The temple complex of the Western Sanctuary was built during the Archaic period of ancient Greece, but the sanctuary was also used later, during the Hellenistic and Roman times, with some modifications. The visible remains of buildings of the Sanctuary date back to the period of Troy VIII and IX. They were erected on the ruins of earlier buildings of Troy VI and VII, perhaps also serving some religious purposes. The best-preserved structure is an altar of the so-called Lower Sanctuary. There are also several wells, which were used for the collection of the blood of sacrificial animals and drawing water.
The building of the Byzantine church called Myrelaion, now known as the Bodrum Mosque or Mesih Pasha Mosque, is one of the inconspicuous buildings located in the neighbourhood of Laleli in Istanbul. Choked on three sides by ugly apartment buildings, it remains a modest reminder of the former palace complex of the same name. However, its unusual history is worth remembering as an excellent illustration of how confusing and twisted were fates of the inhabitants and the buildings of Constantinople.
The structure called Hacılar Ezanı in Edirne offers a good opportunity to explain the concept of a 'namazgah.' While it is not necessary to introduce the idea of a mosque as a building of religious worship for the Muslims, it is worth taking a closer look at the concept of namazgah. It is also a place of worship, but it serves to perform prayers in the open air. Actually, the word namazgah comes from the Persian language and literally means the place of worship.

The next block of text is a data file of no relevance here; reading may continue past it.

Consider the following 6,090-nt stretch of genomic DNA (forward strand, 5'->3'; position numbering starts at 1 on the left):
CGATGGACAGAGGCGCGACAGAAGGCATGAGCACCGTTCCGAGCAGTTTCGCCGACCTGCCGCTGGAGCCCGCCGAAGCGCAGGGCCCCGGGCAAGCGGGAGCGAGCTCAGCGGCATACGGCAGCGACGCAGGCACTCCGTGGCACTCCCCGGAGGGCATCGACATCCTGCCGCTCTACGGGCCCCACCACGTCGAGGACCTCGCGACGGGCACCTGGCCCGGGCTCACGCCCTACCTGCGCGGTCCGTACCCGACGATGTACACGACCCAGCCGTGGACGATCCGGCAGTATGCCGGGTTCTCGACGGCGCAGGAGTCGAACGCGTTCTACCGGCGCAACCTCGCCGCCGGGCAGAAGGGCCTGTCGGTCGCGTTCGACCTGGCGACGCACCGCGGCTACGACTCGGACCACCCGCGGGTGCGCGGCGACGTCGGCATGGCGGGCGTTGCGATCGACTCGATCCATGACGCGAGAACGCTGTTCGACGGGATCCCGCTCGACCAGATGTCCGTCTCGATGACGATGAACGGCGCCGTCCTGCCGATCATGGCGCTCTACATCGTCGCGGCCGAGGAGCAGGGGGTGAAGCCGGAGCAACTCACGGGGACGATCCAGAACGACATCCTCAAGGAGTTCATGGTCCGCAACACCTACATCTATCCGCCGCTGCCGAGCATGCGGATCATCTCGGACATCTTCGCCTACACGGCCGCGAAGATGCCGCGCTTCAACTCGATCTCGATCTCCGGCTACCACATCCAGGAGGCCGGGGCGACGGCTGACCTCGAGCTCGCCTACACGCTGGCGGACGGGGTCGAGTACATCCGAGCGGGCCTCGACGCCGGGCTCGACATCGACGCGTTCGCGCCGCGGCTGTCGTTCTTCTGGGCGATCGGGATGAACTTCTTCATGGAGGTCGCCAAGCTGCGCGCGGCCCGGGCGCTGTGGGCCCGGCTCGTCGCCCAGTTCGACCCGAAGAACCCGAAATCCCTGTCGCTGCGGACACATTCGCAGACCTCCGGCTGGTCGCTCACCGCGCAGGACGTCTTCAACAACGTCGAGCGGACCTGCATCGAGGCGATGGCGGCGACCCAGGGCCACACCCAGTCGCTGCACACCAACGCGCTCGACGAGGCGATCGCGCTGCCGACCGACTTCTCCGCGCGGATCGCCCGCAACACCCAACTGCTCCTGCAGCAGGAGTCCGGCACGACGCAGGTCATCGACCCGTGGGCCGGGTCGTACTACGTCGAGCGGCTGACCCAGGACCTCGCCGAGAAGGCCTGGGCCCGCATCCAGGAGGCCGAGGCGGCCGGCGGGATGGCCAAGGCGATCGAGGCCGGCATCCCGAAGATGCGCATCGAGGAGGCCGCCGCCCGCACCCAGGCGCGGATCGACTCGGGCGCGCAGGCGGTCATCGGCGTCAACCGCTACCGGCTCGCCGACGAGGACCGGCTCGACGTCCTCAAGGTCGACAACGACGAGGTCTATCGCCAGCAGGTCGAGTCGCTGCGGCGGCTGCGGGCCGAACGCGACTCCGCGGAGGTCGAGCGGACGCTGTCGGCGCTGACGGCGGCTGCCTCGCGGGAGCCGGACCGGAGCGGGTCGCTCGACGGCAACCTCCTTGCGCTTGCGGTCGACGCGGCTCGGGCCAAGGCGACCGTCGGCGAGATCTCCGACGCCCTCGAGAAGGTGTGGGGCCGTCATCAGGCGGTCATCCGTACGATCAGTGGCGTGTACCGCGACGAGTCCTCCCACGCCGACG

October 2020 brought many archaeological discoveries in the area of Turkey, as an ancient temple dating back to the Stone Age, between 7,000 and 12,000 years ago, was found at Kahin Tepe while the memorial tomb of the famous Greek astronomer and poet Aratus was excavated at Soli (Pompeiopolis). Moreover, the sensational discovery of a Minoan-era harbour was announced in Didim and the earliest heating system of southern Anatolia was found in heart of Diyarbakır (ancient Amida).
The Commercial Agora had three main gates, enabling access from the north onto Harbour Street, the south-east, and the west. The most impressive and best-preserved of these gates is the so-called Gate of Mazaeus and Mithridates on the south-eastern side, very close to the Celsus Library. This monument is also the only large-scale structure of the Augustan building programme that survived the earthquake of 23 CE.